In this investigation, as shown in Fig. 2(d), for pure anhydrous CA, 32.5 ml NaOH 0.5 M was required for neutralization. As different amounts of NaOH were neutralizing different samples, in order to have equal volumes for all samples, they were all brought to an identical volume, equal to 32.5 ml by Milli–Q water.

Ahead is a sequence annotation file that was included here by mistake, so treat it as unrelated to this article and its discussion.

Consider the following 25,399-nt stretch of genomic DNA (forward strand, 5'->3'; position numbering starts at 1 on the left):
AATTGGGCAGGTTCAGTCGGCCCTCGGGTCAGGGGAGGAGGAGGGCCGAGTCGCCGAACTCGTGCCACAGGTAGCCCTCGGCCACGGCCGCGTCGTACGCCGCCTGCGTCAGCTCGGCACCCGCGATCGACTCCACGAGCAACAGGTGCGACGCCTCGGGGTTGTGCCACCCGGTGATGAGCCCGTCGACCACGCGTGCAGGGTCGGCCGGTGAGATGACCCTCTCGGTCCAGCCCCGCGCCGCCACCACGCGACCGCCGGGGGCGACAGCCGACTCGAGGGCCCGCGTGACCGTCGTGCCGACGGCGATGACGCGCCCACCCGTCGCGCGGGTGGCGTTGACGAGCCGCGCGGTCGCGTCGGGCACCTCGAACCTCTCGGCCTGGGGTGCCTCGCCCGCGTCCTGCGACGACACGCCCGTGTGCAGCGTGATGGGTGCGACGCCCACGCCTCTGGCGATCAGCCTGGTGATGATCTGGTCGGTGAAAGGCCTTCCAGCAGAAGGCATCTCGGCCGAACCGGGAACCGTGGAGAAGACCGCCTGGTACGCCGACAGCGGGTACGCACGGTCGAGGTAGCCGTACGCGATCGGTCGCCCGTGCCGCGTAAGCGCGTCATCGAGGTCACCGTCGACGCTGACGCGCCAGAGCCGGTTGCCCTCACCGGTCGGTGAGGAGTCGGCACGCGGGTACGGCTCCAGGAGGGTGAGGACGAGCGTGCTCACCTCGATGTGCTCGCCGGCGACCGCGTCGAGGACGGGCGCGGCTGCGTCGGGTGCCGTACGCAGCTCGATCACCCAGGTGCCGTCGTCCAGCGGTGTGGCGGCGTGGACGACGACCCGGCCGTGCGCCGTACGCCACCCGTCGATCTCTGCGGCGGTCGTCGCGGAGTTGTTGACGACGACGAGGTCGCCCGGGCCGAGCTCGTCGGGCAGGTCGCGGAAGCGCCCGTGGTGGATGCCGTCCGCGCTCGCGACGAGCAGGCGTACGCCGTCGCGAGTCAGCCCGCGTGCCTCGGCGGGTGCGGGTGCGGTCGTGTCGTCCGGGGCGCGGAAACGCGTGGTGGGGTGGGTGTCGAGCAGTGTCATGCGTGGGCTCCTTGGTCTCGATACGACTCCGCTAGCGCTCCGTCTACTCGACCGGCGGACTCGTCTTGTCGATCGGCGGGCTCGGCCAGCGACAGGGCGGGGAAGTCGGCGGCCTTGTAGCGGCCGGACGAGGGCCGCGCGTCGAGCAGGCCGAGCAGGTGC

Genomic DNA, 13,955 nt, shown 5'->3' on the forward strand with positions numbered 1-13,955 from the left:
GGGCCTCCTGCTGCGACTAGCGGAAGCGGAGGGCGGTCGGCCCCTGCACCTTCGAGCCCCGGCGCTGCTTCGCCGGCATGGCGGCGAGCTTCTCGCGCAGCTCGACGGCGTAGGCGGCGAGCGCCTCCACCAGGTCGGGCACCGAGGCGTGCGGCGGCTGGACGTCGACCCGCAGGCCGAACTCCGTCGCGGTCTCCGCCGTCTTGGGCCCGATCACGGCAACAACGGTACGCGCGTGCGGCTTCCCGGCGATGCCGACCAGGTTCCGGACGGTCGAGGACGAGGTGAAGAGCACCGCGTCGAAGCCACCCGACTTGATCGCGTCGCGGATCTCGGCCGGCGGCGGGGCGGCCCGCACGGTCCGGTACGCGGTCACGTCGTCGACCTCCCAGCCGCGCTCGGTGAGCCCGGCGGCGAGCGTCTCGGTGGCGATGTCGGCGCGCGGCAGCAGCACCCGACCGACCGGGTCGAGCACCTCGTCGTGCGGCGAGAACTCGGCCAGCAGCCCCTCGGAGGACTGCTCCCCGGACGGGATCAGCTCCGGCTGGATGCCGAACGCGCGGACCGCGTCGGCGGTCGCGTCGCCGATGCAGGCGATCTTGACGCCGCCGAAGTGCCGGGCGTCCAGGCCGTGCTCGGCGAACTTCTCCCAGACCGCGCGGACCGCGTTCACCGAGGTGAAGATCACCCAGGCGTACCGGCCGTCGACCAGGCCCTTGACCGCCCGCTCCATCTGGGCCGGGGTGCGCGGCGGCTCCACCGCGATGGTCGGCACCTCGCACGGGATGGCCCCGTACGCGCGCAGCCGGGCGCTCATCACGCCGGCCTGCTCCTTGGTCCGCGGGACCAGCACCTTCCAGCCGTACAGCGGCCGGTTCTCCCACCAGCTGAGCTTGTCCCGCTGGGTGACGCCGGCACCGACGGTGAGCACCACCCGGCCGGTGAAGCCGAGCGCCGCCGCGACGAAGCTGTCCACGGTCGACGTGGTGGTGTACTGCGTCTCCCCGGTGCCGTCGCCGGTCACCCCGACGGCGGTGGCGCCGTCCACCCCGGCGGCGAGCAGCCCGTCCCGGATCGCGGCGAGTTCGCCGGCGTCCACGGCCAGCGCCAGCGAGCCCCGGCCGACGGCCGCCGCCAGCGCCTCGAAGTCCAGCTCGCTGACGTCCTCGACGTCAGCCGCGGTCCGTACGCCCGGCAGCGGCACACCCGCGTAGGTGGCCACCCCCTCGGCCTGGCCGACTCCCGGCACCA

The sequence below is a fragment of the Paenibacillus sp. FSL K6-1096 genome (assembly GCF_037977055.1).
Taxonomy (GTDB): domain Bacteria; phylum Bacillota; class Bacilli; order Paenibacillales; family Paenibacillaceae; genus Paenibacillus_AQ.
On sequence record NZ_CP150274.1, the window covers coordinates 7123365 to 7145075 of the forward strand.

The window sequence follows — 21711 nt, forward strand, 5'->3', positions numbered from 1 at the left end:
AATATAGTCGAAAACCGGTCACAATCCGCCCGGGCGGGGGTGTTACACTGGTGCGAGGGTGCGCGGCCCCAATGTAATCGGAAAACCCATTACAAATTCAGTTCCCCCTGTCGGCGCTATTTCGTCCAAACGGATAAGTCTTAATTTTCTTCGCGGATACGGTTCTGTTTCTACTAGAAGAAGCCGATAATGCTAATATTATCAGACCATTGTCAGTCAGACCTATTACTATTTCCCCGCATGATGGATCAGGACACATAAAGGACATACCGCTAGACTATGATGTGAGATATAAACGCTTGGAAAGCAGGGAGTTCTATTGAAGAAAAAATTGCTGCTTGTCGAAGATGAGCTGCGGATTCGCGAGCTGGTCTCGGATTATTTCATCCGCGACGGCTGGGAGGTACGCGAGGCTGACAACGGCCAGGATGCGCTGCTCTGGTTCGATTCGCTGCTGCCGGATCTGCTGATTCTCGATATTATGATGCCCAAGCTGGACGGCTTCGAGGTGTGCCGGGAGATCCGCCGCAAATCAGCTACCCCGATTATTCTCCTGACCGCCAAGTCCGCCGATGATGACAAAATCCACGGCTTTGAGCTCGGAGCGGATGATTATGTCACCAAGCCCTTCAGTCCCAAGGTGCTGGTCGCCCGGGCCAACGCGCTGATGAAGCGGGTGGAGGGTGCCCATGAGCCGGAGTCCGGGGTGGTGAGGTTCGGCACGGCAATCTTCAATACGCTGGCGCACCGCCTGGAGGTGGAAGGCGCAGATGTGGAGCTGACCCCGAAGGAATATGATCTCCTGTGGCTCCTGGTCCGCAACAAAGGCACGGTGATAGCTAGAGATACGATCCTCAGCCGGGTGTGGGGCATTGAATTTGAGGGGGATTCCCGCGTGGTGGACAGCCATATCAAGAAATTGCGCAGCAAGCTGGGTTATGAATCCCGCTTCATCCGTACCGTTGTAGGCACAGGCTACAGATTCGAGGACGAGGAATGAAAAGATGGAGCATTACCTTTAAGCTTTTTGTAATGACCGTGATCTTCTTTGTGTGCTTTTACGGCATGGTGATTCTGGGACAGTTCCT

Various investigations have concentrated on explaining the PL mechanism in pristine and defected CDs, with different chiralities, shapes, surface structures and sizes. The phenomenon was first considered to be originated from free zigzag sites, due to the carbene–like triplet ground states5. Later, more comprehensive mechanisms were proposed, explaining intrinsic reasons behind PL in pristine CDs, as well as introducing the effect of defect in the exhibited PL emission32. In pristine CDs, the phenomenon is known to be due to the electron, or charge transfer between π and π* energy levels, as a result of quantum confinement effect33. The domain size or the number of fused aromatic C–C rings however, play an important role in the energy gap between π and π*, leading to different emission colours and properties34. Other than the actual size of the CDs, existence of different functional groups on the surface of the CDs, such as carboxyl groups, hydroxyl groups, amino groups, etc. would influence the electric charge distribution on CDs and formation of smaller sp 2 domains on the surface of the CDs, which in–turn grants PL emission35. In this study, as shown in Fig. 3(a), the so–prepared CDs show a UV–vis spectrum with maximum absorption wavelength at 360 nm. The PL intensity diagram of CDs, with an excitation wavelength of 360 nm, shows blue emission wavelength of 460 nm. The FWHM below 100 nm admits a homogeneity in size distribution of the nanoparticles36.